Fan’s View 23/24 – No.16: Lincoln away

Article by Paul Beasley Wednesday, November 1st, 2023  



There are some towns and cities that we travel to year after year that I develop a soft spot for. Lincoln very much falls into that category and there’s family reasons for this too. No two places are quite the same and Lincoln certainly has a unique character.

The ground resides alongside Sincil Dyke with streets of terraced houses on the north. Get there early enough and you can park less than a minute’s walk from the away entrance – which we did.

With the clocks having been put back at the weekend it was dark on arrival which made the youngsters in Halloween masks look slightly more sinister than they would have done in the daylight. On closer inspection some of the kids looked quite tall and at least one Scream disguise was spotted. Trick or treat with the trick being a mugging with guaranteed anonymity on the night as no questions asked as it was 31 October? No, no problems.

To have a good look round the place on foot one needs to be very fit to be able to traverse the very steep incline up to the Cathedral Quarter. The impressiveness of this Minster is only highlighted by being lit up at night. You can’t help but see it from so many vantage points. That it was Halloween seemed appropriate even though these celebrations have in recent years become a celebration of the supernatural and macabre. Not so back in the day I understand.

Lincoln had greatly embraced these celebrations. All three pubs visited had gone for varying degrees of decoration and when we came down Steep Hill and then on to the High Street there was more than one sizeable gathering of folks who looked like they were about to embark on a ghost walk. All this and not a Lincoln City shirt in sight or hint that a League One match was to take place in under an hour.

First beer of the day was in the Birdcage, a street corner pub that used to be called the Crown. Google maps actually shows it as both, depending on which street you choose to look at it from. Doombar at £2 a pint “until it was gone” was ignored. Prices with a CAMRA discount were still very cheap by southern standards. The ale was okay but what would entice me if I were a local would be the bands and the poetry and comedy nights.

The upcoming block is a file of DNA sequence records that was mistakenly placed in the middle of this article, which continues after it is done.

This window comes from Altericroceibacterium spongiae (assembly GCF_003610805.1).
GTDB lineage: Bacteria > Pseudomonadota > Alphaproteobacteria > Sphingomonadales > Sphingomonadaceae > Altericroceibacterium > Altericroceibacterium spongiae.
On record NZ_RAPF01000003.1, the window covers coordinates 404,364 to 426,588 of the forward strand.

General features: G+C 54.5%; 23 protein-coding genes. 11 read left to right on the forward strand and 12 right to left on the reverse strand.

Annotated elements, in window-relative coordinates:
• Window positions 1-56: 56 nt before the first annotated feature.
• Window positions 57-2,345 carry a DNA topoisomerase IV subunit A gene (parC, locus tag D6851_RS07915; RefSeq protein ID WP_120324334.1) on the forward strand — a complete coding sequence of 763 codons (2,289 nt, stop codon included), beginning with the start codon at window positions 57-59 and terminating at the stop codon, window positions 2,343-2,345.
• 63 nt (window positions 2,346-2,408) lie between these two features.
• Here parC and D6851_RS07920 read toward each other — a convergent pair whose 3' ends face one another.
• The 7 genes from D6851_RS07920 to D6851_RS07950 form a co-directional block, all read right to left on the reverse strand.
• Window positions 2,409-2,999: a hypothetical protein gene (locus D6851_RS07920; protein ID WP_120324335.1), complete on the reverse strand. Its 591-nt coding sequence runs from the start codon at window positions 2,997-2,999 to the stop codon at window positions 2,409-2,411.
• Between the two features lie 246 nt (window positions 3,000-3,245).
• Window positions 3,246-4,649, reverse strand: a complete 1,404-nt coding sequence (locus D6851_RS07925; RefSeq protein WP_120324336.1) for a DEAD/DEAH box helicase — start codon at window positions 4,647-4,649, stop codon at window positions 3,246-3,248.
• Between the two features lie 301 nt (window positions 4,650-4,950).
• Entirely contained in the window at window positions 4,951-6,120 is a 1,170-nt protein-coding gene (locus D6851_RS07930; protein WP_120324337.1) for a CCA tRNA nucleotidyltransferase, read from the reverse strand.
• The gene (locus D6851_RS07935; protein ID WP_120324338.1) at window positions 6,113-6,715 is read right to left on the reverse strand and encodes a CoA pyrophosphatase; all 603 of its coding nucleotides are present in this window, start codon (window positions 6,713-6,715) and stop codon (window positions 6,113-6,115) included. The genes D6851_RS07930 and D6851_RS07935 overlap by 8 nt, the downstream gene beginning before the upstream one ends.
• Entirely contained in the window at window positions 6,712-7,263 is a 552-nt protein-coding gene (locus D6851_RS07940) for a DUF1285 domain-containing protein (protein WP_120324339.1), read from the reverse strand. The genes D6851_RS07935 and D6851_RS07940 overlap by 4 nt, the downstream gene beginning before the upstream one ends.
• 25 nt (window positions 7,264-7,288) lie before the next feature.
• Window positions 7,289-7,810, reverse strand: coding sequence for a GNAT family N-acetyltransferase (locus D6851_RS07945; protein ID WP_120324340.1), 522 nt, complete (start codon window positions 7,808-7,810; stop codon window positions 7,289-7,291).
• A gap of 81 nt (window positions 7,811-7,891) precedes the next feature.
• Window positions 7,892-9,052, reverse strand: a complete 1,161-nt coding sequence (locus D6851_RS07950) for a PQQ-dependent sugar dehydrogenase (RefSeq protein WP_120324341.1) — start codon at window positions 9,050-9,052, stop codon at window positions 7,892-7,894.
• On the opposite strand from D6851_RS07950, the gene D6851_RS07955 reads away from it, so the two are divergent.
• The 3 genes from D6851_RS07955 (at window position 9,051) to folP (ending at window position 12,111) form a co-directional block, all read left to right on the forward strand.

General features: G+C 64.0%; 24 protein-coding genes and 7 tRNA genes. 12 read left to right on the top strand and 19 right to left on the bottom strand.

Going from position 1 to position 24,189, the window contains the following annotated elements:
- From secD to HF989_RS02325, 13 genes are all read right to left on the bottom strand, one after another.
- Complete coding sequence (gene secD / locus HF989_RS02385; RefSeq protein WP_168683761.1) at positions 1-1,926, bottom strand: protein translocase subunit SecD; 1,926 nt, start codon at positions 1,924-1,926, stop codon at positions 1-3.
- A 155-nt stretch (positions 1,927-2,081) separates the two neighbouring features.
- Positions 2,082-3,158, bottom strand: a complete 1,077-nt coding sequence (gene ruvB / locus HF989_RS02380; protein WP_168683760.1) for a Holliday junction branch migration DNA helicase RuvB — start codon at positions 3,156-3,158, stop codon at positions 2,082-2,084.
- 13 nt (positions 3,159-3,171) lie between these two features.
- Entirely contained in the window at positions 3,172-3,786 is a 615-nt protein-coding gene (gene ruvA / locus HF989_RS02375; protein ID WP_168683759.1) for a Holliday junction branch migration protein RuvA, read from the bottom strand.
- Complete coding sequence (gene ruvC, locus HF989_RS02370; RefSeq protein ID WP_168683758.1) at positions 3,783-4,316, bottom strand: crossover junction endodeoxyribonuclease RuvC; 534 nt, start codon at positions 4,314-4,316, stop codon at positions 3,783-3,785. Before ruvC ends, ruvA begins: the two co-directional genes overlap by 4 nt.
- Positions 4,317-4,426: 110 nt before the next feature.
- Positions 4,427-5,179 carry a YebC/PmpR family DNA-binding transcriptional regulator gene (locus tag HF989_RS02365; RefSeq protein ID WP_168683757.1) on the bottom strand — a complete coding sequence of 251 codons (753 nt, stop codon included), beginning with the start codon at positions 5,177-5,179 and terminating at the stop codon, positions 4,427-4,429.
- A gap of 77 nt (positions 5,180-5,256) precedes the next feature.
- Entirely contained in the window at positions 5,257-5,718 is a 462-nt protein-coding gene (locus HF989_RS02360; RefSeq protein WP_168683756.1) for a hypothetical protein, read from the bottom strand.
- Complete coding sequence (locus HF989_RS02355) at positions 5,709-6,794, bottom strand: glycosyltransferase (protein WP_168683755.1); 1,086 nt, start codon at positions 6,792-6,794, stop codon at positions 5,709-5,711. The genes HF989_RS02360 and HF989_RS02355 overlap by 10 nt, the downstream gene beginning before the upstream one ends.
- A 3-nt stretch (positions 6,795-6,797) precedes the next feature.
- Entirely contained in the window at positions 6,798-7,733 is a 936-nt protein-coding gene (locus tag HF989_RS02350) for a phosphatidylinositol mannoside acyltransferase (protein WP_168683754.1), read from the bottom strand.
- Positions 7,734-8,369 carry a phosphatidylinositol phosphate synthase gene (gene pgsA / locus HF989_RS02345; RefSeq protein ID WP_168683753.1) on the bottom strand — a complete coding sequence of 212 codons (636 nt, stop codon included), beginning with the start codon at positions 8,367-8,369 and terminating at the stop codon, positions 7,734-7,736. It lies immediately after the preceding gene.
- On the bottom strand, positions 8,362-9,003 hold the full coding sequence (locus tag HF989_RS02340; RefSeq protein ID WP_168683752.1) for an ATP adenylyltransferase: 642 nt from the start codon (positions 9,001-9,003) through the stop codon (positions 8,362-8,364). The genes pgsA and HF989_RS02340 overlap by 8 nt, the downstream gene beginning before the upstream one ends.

Next was the Morning Star, closer to the cathedral and therefore more expensive. The beer here matched the earlier pint but the top drink of the evening was in the Cardinal’s Hat, my favourite Lincoln pub. The barmaid was rightly extolling the merits of her city when we got chatting and at last we had communication with a home fan. So there is a football match on.

Two nil to us he said to his mates. Tim B interjected. It was always going to be a friendly conversation. It’s that sort of pub. We’ve not been playing so well in the last few games I told him. “We have” he replied and then added “may the best team win”. Following up by way of banter, “Hope not. I want us to win”. In fact the best team did win and it was us.

Lincoln parted company with Head Coach Mark Kennedy on October 18th after just one win in six league games but there was a lot more to it with public criticism of midfielder Danny Mandroiu being one of a number of factors. Assistant Danny Butterfield went too.

Since Tom Shaw became Interim Head Coach the Imps had won two and drawn one and if they’d beaten us would have gone up to seventh. Yet I don’t detect the belief amongst their fan base that had rapidly built under the Cowleys still being there. National league Champions in 2016/17. Two years later winners of L2. After a season of consolidation, then making it to the play-off final in 2020/21 under Michael Appleton, they’ve stalled finishing 17th and 11th in the last two campaigns.

Crowds are down at Sincil Bank. There were 7114 present for this of whom 446 were ours. Their average attendance thus far is 7642, ours is 8994.

In 21/22 their average was 8773, ours 8463. Last season theirs 8486, ours 8393.

It goes in cycles.